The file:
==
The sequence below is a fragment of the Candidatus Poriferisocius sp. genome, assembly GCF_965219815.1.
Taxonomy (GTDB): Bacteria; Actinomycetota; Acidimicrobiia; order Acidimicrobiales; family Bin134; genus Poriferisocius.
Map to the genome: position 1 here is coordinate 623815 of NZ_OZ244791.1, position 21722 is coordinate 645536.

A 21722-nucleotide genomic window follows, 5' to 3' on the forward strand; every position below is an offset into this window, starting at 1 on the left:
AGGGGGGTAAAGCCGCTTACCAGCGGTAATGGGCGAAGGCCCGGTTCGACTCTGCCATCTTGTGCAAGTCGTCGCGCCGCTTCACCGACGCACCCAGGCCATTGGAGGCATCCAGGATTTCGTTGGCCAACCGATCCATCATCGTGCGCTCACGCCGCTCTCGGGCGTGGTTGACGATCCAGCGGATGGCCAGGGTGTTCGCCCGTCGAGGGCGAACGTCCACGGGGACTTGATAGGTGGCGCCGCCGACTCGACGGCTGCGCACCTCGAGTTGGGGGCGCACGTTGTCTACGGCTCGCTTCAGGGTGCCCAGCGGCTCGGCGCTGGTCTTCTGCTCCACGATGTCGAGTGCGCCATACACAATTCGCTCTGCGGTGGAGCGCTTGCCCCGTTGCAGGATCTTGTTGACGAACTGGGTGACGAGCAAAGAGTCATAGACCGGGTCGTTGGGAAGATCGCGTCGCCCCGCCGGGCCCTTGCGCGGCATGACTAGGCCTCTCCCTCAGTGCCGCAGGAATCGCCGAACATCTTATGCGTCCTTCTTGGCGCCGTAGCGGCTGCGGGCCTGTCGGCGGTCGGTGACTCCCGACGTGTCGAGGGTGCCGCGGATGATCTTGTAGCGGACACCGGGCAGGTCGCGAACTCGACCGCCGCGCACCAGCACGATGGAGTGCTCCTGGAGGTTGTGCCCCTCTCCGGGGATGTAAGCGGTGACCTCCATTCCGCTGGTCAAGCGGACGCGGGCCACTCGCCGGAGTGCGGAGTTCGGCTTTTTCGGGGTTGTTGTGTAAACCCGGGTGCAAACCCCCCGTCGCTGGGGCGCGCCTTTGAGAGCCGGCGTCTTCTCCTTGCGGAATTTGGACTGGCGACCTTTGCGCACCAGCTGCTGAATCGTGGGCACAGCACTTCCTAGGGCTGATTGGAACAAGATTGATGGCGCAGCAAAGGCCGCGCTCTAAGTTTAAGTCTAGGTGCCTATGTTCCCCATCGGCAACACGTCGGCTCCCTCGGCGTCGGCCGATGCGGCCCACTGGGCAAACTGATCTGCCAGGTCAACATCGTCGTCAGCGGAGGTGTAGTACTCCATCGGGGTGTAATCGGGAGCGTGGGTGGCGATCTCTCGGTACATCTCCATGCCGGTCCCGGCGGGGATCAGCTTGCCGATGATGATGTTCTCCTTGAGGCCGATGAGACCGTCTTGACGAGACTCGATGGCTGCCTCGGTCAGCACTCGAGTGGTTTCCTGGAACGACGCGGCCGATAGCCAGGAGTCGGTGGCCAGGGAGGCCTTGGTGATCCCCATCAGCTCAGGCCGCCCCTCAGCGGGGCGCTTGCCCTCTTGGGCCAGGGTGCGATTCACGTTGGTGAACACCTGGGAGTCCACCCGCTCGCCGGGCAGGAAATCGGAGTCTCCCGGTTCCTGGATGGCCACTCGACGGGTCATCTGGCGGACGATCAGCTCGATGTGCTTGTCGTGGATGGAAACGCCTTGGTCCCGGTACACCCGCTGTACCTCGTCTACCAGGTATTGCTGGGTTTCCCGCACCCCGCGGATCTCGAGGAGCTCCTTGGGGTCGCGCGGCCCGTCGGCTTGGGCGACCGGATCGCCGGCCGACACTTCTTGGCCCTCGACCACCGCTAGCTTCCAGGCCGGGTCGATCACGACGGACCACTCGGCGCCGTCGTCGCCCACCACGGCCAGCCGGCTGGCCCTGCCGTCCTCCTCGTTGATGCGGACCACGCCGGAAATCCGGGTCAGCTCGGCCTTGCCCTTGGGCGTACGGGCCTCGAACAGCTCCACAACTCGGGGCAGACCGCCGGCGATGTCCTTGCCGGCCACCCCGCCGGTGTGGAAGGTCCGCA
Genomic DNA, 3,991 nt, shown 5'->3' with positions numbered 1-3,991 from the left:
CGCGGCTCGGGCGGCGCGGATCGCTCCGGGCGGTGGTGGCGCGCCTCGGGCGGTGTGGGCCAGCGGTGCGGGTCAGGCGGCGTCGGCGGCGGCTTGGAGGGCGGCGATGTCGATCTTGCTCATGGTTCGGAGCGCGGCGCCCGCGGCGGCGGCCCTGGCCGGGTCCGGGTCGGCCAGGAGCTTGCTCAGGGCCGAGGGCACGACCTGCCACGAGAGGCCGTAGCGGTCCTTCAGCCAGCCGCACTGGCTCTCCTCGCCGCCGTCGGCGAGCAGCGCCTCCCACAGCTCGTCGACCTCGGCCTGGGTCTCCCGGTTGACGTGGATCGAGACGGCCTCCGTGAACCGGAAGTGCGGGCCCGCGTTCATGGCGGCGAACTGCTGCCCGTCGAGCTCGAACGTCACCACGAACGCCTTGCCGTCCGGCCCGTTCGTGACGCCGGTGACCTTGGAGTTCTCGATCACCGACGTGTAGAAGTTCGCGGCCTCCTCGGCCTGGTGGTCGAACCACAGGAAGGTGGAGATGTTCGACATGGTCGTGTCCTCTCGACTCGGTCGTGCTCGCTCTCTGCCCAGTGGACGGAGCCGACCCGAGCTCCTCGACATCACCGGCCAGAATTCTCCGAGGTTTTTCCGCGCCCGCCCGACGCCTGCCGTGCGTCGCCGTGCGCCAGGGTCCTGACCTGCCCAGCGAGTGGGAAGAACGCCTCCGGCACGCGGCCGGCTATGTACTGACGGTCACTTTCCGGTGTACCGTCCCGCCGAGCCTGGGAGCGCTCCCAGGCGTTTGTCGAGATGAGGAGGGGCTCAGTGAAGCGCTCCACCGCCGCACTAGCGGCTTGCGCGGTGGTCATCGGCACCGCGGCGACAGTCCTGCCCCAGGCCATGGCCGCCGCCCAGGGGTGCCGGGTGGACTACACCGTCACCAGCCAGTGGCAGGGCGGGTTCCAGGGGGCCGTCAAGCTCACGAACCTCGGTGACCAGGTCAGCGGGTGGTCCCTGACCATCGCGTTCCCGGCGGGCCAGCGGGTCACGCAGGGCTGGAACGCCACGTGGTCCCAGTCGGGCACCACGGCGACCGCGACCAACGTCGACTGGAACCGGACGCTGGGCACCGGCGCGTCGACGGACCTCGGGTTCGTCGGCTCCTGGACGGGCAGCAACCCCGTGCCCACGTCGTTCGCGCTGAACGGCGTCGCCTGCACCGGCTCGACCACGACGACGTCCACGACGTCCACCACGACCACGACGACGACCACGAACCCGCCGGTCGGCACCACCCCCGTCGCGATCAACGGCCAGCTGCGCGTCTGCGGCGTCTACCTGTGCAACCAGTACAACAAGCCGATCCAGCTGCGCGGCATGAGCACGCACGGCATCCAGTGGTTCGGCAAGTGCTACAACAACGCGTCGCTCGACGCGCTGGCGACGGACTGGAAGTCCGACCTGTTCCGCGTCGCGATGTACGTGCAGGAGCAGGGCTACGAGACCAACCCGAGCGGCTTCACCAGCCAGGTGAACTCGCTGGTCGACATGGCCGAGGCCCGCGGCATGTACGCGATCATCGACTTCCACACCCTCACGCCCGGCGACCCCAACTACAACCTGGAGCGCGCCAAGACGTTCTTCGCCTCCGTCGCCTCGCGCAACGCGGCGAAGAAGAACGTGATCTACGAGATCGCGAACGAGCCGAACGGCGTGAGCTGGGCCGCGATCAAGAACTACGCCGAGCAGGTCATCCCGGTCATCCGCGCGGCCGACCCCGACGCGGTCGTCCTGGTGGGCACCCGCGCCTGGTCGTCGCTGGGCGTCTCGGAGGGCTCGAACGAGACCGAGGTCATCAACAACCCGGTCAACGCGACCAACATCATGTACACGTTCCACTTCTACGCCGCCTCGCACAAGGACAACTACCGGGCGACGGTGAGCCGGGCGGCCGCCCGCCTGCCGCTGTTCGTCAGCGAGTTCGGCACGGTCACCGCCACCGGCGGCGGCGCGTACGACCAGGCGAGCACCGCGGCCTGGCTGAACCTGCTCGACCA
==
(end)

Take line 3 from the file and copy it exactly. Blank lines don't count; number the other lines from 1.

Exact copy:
Map to the genome: position 1 here is coordinate 623815 of NZ_OZ244791.1, position 21722 is coordinate 645536.